Tell Spring Not to Come This Year is named after a poem chosen by one of its main subjects: Commander Jalaluddin of the 3rd Brigade of the Afghan National Army (ANA). The poem is a reflection on rebirth and renewal of a country, and the impossibility of such a renewal while the land is still full of death. A mournful poem, it is in many ways a perfect encapsulation of what the film wishes to show us.

Directed jointly by Saeed Taji Farouky and Michael McEvoy, the documentary is an utterly beautiful, haunting piece of cinema. It follows a year in the lives of the Commander and his men after the withdrawal of NATO forces, and their work on the frontlines to rid Helmand province of the Taliban.

It would be easy to focus on the battles – and clearly there were many, with 31 of the brigade killed in the documented year – however, a shot isn’t fired until about halfway through the film. The directors instead mainly focus on the relationships, motivations, and the frustrations of the men of the brigade, painting a picture of their lives in a country they describe as “ruined”.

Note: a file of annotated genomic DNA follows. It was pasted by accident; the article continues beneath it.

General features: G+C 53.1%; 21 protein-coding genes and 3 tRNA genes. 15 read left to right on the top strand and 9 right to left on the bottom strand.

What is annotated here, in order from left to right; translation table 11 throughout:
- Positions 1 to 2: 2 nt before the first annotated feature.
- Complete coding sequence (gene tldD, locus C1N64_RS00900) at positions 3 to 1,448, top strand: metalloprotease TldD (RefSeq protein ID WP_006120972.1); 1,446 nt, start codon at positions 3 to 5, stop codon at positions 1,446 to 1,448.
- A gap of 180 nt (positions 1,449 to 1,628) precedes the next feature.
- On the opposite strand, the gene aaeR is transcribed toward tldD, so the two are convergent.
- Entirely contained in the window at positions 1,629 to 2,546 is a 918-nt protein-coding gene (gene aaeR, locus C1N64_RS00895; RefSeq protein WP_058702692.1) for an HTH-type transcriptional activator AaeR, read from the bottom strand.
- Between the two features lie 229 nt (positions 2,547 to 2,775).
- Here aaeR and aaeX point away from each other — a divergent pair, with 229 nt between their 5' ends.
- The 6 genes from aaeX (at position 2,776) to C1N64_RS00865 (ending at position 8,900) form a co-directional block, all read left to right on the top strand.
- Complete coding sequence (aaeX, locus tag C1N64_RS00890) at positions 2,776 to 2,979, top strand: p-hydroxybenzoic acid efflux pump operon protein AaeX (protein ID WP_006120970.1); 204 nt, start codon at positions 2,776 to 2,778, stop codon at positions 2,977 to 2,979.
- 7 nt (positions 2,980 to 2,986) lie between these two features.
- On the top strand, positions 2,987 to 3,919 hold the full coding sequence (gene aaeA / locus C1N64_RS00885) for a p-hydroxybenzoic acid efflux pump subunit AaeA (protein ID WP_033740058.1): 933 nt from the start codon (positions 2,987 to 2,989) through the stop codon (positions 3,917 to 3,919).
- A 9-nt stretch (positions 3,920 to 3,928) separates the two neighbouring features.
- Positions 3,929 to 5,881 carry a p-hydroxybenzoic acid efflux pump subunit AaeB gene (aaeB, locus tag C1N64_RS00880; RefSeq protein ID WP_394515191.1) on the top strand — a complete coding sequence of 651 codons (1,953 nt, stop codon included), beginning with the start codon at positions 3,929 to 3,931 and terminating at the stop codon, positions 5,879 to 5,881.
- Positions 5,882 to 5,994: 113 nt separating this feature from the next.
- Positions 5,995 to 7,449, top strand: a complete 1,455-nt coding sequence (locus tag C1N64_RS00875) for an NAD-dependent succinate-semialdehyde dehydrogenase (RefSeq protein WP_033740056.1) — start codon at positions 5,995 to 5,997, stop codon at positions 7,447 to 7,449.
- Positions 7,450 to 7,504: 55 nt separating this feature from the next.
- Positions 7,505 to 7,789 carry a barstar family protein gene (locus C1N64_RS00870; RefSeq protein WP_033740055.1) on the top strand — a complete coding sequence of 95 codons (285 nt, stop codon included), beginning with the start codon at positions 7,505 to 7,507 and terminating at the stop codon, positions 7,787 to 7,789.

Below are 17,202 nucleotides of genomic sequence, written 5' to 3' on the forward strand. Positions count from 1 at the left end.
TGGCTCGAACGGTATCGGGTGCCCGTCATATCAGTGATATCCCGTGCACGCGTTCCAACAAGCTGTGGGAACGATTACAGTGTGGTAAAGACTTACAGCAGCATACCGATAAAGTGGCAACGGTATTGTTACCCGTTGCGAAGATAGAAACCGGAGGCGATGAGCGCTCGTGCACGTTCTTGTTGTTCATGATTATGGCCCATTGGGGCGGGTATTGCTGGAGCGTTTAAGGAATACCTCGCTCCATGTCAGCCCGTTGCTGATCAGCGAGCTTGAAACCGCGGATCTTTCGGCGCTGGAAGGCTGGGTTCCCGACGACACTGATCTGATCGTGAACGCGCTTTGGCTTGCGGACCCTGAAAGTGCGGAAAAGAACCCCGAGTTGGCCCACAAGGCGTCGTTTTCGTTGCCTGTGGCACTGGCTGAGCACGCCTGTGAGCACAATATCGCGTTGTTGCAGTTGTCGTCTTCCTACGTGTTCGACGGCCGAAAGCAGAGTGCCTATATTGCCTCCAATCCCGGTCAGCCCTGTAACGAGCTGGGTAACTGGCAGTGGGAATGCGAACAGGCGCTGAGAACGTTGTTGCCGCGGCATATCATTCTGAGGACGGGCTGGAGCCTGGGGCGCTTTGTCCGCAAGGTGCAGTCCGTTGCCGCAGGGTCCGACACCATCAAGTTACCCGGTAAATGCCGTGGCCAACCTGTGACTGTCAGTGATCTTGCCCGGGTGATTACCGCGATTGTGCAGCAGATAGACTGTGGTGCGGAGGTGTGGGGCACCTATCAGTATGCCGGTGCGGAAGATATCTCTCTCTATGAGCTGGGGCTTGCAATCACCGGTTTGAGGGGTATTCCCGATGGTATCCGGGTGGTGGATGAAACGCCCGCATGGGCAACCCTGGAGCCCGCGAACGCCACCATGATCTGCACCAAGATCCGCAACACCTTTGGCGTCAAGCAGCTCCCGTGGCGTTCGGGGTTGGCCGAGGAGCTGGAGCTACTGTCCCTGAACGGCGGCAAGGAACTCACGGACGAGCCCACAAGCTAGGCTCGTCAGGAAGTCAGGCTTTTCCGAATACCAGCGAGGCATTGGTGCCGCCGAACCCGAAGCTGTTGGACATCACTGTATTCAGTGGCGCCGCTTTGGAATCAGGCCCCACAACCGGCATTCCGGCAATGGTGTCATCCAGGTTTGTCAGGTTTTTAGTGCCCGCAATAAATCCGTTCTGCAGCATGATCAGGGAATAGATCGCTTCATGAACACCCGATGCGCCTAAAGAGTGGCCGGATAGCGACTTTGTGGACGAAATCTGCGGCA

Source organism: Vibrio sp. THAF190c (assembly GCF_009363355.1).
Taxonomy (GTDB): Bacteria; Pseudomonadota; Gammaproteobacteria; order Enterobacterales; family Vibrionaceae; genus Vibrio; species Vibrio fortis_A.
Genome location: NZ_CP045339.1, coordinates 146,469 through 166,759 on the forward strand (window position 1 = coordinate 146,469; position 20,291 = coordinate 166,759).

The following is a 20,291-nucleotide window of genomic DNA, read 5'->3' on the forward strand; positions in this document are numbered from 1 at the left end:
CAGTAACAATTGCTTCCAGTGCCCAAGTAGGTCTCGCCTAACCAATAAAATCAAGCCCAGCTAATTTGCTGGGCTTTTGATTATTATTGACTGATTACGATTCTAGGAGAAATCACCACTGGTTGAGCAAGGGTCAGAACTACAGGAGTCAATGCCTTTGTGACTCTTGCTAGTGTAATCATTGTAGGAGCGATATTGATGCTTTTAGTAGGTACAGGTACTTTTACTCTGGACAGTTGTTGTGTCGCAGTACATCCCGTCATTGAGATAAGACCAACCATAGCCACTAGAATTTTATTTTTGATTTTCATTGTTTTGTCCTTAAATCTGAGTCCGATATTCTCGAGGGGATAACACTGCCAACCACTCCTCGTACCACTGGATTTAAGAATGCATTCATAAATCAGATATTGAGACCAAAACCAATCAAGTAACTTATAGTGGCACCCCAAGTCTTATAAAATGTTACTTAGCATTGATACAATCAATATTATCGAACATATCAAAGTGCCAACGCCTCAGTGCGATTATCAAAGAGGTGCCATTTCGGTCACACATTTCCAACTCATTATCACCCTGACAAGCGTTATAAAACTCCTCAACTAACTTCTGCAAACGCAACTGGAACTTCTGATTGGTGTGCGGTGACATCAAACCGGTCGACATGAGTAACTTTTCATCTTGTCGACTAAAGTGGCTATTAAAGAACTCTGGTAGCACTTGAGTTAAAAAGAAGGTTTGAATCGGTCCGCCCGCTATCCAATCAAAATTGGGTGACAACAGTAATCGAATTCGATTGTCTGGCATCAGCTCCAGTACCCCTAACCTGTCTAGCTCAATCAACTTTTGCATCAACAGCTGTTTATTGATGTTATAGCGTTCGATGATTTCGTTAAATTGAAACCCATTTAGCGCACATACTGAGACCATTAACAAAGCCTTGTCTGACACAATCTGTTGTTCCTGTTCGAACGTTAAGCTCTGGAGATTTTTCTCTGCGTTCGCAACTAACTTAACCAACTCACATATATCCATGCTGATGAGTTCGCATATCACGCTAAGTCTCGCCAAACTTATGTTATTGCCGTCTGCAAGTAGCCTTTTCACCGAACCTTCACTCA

They do this with considerable artistry, masterful cinematography, and a poignant score giving a combined effect reminiscent of a fairy-tale. But it’s not so removed as that – it’s personal, intensely so, drawing you beside these men and into their everyday experience.

The overwhelming emotion of the film is of mourning: the men mourn for their shattered country, and they mourn for their perceived futility to do anything but keep it hanging together by a thread. A gripping and thoughtful documentary,_ Tell Spring Not to Come This Year_ is essential viewing for anyone interested in the all too human aftermath of the war in Afghanistan.[](#_msocom_11)

Verdict: 4.5 Stars